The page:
Bartleby made me drop out of college, and I have never forgiven him for that.
Oh, I enrolled in class again and finished, but as Bartleby's 150th birthday approaches, he still sickens me.
Bartleby, you might recall, is the title character of Herman Melville's 1853 story Bartleby the Scrivener. For 32 of those years, that story has gotten under my skin, although I'm probably the only person ever to quit school over it.
A scrivener is a clerk who copies documents, and in the pre-Xerox days, scriveners worked long hours with pen and ink in a dismal office.
Not Bartleby, though. He started his job well enough but before long refused to join in any reindeer games of office life. When his boss asked him to swap documents with co-workers so they could check one another's work for mistakes, he refused.
What he said, actually, was, "I would prefer not to." Or, sometimes, "I prefer not to."
The boss asked him to run to the post office.
"I would prefer not to."
His answer to everything was, "I would prefer not to." Then he would clam up and do nothing.
His employer, being a softy and somewhat of a good-hearted reformer, didn't press the issue, and pretty soon, Bartleby became his albatross. The scrivener stopped scrivening and just sat and stared out the window. He hung around day and night but contributed little. Like a brother-in-law.
My professor in college loved that story. She gushed over Bartleby's courage, or anguish, or uniqueness, or some such drivel. That was too much for me. I argued with her that Bartleby was not pulling his load and ought to be tossed out on his ear.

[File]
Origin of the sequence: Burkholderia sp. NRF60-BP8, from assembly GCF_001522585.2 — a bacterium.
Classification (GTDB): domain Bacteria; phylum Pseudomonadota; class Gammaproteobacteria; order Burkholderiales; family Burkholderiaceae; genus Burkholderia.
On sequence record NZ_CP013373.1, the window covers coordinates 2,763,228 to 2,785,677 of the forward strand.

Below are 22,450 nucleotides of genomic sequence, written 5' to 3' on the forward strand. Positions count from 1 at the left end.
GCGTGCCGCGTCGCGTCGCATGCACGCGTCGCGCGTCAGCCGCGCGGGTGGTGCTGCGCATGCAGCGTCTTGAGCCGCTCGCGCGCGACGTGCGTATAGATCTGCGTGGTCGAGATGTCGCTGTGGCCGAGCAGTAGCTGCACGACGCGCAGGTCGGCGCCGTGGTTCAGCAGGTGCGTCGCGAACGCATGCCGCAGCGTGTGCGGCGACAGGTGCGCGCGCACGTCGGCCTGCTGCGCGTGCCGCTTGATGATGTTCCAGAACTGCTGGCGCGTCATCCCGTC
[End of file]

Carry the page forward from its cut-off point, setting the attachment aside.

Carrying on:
It was odd for a teen in the late 1960s to argue against nonconformity, I suppose. Then again, because it was the 1960s, I had to protest any chance I got.
Here was my situation: I was driving 80 miles round-trip each day to college in winter, over a mountain (it really was uphill both ways, kids) in a car that had no heat. I had one job before class, one during school and one at night to pay tuition. I could dredge up no sympathy for an office worker who got a paycheck but didn't work.
So I argued with the professor. I was right; she was wrong. She wouldn't drop out of college. So I did.
A couple of weeks ago, I went back and reread Bartleby the Scrivener. Maybe I had misjudged things during my hotheaded teen years.
Nope. I'm still infuriated. I still think Bartleby's a goof-off. I know all the arguments for what made him tick; I know how the ending of the story is supposed to justify his eccentricity. But life is too hard for me to tolerate him.
I'm sure he would fit in well in today's litigious, touchy-feelly society, where workers sue if they have to make coffee. But 150 years ago, he wouldn't have lasted long:
"Come in, Bartleby. I want to go over your performance evaluations with you. I notice that your supervisor says you refuse to put coal in the stove. Can you tell me what the problem is?"
"I would prefer not to."
"Then I shall thrash you with my cane."
But don't believe me. Read the story for yourself. It's in the library and all over the Internet. Let me know what you think.
But stay in school.
Reach Glynn Moore at (706) 823-3419 or firstname.lastname@example.org.
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